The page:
Be it at the H1 or H2 level, a strong mastery of the two major themes- Microeconomics and Macroeconomics is critical in helping you develop both your content foundation as well as your ability to do economic analysis. Microeconomics refers to individual and business decisions regarding the allocation of resources and one of the major concepts for Microeconomics is Market Structure. If you’re struggling with Market Structure or Economics in general, worry not! Zenith’s JC Economics tuition uses a proven pedagogy that has consistently delivered stellar results and massive improvements for all of our students. With that said, let’s dive right into this comprehensive guide on Market Structure compiled by the top JC Economics tuition centre in Singapore!
Both Microeconomics and Macroeconomics require a solid mastery of content as well as an excellent ability in applying concepts to different questions. An important topic that needs to be grounded would be Market Structure as a big part of Microeconomics revolves around it. According to the Corporate Finance Institute (CFI), Market Structure refers to how different industries are classified and differentiated based on their degree and nature of competition for goods and services. In Economics, firms exist in a multitude of forms, such as monopolies or oligopolies. The key here is to be able to differentiate them by being cognizant of their varying characteristics. With a strong foundation of these concepts, we are then able to understand the motivations behind the decisions that they make.
Fig 1. A monopoly curve
For example, a monopoly would not price its products at market equilibrium because it is the only type of firm that produces goods with no close substitutes available (Fig 1.). Consumers that wish to buy such goods are forced to pay the price decided by the monopoly. By pricing above the equilibrium level, monopolies tend to make supernormal profits in the long run since they face no competition at all. If you are able to discern each market structure based on their varying characteristics, it would greatly help when you’re explaining the content in both essays and case study questions. You can try to create mind maps that help you visualize better as the differences and similarities between different firms become much more salient then. Cross examinations between different firm models will serve to be a valuable skill in your economic analysis as well.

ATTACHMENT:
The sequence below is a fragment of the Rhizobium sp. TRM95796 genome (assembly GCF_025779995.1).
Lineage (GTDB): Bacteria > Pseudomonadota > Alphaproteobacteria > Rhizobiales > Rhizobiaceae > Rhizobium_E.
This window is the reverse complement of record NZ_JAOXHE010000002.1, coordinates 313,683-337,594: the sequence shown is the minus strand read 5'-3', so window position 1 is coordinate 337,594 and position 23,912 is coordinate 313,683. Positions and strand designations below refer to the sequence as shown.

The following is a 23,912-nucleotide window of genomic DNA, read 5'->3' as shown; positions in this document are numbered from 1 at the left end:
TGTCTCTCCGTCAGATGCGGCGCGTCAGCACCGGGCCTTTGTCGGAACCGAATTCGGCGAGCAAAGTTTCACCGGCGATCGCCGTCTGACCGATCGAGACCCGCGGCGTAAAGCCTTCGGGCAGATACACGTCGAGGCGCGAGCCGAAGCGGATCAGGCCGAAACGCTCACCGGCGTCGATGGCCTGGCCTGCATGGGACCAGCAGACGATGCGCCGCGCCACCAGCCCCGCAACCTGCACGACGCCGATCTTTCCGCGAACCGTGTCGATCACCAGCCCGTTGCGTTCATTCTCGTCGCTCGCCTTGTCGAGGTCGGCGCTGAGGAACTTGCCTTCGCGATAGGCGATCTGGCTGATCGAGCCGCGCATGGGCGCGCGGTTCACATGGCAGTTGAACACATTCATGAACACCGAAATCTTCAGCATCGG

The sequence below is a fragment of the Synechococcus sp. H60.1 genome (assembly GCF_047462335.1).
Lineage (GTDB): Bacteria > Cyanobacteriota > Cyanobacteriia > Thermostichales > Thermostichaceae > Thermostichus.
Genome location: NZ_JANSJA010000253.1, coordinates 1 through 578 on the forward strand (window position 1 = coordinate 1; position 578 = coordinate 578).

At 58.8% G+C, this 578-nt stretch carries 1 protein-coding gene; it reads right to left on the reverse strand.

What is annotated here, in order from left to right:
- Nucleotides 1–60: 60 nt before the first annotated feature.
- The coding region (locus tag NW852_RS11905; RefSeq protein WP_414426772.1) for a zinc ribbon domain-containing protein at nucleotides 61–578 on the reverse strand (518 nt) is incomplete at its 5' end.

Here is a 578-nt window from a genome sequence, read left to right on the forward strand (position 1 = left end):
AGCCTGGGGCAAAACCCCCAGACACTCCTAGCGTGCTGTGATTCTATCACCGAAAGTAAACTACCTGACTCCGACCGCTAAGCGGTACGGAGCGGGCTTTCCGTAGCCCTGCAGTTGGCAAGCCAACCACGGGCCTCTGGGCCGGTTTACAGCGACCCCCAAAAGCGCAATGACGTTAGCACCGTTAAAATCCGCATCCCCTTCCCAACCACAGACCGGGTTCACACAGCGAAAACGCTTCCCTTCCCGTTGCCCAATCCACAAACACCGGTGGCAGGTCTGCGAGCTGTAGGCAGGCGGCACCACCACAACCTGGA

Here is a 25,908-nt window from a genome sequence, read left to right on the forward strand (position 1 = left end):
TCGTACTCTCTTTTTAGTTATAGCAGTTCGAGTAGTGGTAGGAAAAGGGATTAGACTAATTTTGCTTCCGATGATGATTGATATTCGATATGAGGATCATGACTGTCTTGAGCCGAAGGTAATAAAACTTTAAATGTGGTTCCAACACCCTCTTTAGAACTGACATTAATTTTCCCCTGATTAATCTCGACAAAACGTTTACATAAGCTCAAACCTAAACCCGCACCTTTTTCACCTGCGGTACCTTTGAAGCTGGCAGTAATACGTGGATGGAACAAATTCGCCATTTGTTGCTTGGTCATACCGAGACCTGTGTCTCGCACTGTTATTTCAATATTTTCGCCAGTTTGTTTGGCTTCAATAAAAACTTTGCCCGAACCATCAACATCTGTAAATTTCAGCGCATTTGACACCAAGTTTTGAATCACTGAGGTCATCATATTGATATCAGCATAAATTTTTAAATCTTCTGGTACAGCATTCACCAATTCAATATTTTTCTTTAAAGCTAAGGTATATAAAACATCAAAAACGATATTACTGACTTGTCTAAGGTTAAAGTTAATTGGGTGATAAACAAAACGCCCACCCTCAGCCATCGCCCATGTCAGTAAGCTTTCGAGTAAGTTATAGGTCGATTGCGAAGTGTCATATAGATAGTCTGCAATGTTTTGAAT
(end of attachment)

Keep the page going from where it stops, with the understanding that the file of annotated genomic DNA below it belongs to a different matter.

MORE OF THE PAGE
Applying relevant concepts
Unfortunately, the rigor of A Levels Economics does not simply require you to have a solid command over the content. You also need to be able to think critically by applying the theories that you have learnt to different real-world scenarios. Many students are often stumped at which theories to use for different questions and end up simply regurgitating all the concepts they think are relevant. You may know the different Economics concepts like the back of your hand, but without proper application, it would be useless. This is a crucial skill to learn as it is one of the intended assessment objectives (Refer to Fig 2.).
Fig 2. SEAB’s syllabus assessment objectives
At Zenith, our students will be taught how to engage with a plethora of question types in a critical fashion. Students will learn how to do proper Economic analysis and be exposed to a multitude of different real-world settings to accustom them to answering for their exams.
Answering the question
As we all know, it’s always a race against time in examinations. You may have a high proficiency in content and have stellar application skills, but if you fail to manage your time properly, it would be pointless! For H1 A Level Economics, you will be tasked to complete 2 case studies within 3 hours. You’ll have to analyse them in an in-depth fashion and chances are, Market Structure will appear as either of the two case studies. For H2 A Level Economics, it becomes slightly trickier as there are 2 papers instead. The first paper will be your case study paper where 2 compulsory case studies have to be attended to. The next paper is your essay paper where 3 essays are to be completed. Both are 2 hours and 15 minutes long. As you can tell, time is scarce and there’s simply no time to waste by providing long-winded answers. Go straight to the point! Brevity is a vital skill to have. You should focus on writing down concise economic analyses and evaluations rather than simply describing or stating. Refrain from wasting precious time by answering the question directly. To avoid this, you can attempt to employ the PEEL structure: Point, Explain, Example, Link. For example, if the question asks us why there are benefits from being an oligopoly, we can start by writing about its characteristics, followed by its advantages and disadvantages. We should also provide a real-world example. For instance, the telecommunications industry in Singapore where Singtel, Starhub, and M1 are the dominating firms. Following that, you can link your example back to the question and explain further about the industry’s characteristics as well as an oligopoly’s characteristics in general.
With these tips in mind, get started on triumphing your A Level Economics exams! Adopting these tips provided will be by no means an easy feat but as you gradually learn the ropes, you will find even the hardest questions easy to conquer! In the beginning, it may seem intimidating and daunting, but as long as you embrace the tips dished out by the top JC tuition centre in Singapore, Zenith (that’s us!), you will ace Economics in no time. Many of our former students who previously struggled have turned the tables to successfully conquer their dreaded A Level Economics exam! At Zenith, we offer both J1 and J2 Economics tuition. If you’re still unsure, Zenith offers a free trial too!
We hope that you’ve found these A Level Economics tips insightful. Click here to be part of Zenith’s JC Economics tuition program today!